Aside from the standard features offered by any other spreadsheet application, Google Sheets comes with excellent shareability. Just like Google Docs, it can be shared with multiple users across the cloud using a common link. The users who access the document by visiting that link will then be able to collaborate and make changes to the document in real time.
Compared to Docs, Sheets takes a bit of getting used to, but so do all spreadsheet management applications. It still features a simple interface and a minimalistic design, however, and is clearly easier to navigate than Excel.
Google Slides (opens in new tab) is an online presentation maker used by businesses and educational institutions. It uses moving slideshows containing animations and multimedia content to tell stories and convey information. While not as popular or feature rich as Microsoft Powerpoint, Slides too manages to ace the competition wherever collaboration is involved.
Google Slides features a UI that’s easy enough to get used to. At the center of your screen is your current slide, indicated by a big blank space that you can make changes and add elements to. Towards the left side of the screen is the rest of the slides shown in thumbnail format in chronological order. Above these, the toolbar hangs with ample tools and options to help you design your presentation.
Just like any other presentation software, Google Slides uses a combination of pictures, videos, animations, text, and vector graphics to tell a story or convey factual information. It features a wide variety of pre-designed templates to choose from. You can also add tables and charts to further customize your presentation.
A cloud-based note-taking app like Evernote and OneNote, Google Keep (opens in new tab) can be used in lieu of a physical notebook to quickly jot down important information both at home and at work. It is free to use, much like the rest of Google Workspace, but there are paid plans available for those looking for more storage and premium support.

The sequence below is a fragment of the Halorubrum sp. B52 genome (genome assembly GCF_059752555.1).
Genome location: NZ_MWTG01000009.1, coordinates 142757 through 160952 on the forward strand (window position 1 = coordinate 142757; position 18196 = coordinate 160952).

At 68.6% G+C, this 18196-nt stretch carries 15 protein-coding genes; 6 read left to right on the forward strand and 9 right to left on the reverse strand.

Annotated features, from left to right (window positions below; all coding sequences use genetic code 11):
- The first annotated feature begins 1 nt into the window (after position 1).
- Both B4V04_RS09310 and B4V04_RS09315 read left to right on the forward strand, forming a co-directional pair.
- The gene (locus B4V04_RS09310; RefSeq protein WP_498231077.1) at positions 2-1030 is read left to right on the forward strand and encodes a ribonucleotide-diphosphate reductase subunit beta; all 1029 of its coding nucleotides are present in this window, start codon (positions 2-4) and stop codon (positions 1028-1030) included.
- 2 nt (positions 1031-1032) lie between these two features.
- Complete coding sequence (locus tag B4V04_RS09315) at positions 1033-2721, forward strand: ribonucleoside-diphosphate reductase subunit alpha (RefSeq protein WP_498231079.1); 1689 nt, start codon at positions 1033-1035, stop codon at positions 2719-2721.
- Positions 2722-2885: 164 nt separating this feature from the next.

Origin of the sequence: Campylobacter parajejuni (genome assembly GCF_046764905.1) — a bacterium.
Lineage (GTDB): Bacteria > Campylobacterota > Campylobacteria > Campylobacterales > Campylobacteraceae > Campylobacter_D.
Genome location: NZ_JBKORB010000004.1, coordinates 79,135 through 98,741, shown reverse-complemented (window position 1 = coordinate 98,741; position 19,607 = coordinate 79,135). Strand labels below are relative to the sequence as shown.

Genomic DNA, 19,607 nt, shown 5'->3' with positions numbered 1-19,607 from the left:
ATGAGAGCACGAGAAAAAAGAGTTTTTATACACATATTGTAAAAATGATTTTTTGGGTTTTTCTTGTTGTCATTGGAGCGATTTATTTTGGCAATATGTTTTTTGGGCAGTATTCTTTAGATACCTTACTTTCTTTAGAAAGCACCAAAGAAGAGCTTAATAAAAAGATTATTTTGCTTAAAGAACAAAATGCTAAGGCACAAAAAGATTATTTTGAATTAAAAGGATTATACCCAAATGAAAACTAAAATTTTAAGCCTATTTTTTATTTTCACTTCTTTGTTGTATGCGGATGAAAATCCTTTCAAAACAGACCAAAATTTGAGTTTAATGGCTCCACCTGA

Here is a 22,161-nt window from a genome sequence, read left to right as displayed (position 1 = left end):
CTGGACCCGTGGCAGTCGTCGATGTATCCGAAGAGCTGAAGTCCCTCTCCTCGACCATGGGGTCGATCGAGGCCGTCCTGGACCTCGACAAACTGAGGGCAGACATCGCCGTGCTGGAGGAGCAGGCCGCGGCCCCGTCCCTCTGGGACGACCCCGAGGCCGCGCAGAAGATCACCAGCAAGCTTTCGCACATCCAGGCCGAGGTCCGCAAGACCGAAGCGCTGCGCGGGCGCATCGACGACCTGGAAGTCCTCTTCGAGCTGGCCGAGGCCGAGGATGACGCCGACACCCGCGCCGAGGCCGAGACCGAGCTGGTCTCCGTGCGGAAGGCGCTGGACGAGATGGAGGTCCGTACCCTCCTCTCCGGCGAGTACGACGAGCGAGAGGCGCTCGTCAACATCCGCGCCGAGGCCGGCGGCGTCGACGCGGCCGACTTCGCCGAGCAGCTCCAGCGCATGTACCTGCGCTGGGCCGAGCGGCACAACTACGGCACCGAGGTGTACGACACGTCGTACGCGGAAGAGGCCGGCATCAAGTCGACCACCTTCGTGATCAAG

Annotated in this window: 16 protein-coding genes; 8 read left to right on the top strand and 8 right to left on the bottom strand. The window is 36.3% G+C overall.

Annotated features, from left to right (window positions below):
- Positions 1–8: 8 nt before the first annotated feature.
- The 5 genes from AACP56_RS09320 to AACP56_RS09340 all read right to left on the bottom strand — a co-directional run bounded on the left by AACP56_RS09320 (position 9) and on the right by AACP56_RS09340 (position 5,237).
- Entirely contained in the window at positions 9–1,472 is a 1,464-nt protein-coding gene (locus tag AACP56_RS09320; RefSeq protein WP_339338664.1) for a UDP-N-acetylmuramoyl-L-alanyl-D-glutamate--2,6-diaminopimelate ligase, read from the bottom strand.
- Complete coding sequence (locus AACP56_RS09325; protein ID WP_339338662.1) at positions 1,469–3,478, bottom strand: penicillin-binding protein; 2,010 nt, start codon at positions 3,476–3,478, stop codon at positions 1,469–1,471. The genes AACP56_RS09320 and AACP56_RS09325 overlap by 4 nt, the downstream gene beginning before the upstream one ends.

Google Keep, unlike other applications like Docs and Slides, doesn’t allow link-sharing. However, you can still share notes over email and let others make changes to them whenever they want. Notes can be used to remind you of specific tasks and even set on repeat. You can also use color-coding and custom labels to sort your notes into categories.
Simply click on the option that says Take a Note to start taking notes with Google Keep. The interface is very easy to use and you can set reminders, add checkboxes, and insert images in just a few clicks. If you have used a note-taking application like Evernote, you shouldn’t have any trouble figuring out how to use Google Keep.
Google Drive (opens in new tab) is central to the online workflow of Google Workspace. A cloud-based file storage and backup solution, it is the ultimate destination where all your documents, files, and folders with Google, including those created using apps like Docs, Sheets, and Slides, are stored.
Drive utilizes a web-based interface that you can use to upload files and folders directly onto the cloud. It comes with 15GB of free storage for all users, with additional storage for those who have purchased a subscription to Workspace. It is built for efficiency, and what it lacks in bells and whistles, it more than makes up for in speed and ease-of-use.
Apart from the web-based version, Drive comes with downloadable apps for Android and iOS users. It also offers official clients for Windows and macOS desktops, which can be used to constantly back up data straight from a folder in your computer’s local storage. As for additional features, Google Drive also supports file versioning, advanced search, offline access, and more.
Google Meet (opens in new tab) is a video conferencing tool for modern businesses. It can be utilized by employees in a remote-based work environment to hold face-to-face conversations over any distance, and to that end, it’s almost flawless. It utilizes a sleek and modern interface and is extremely easy to use, even for those new to video conferencing.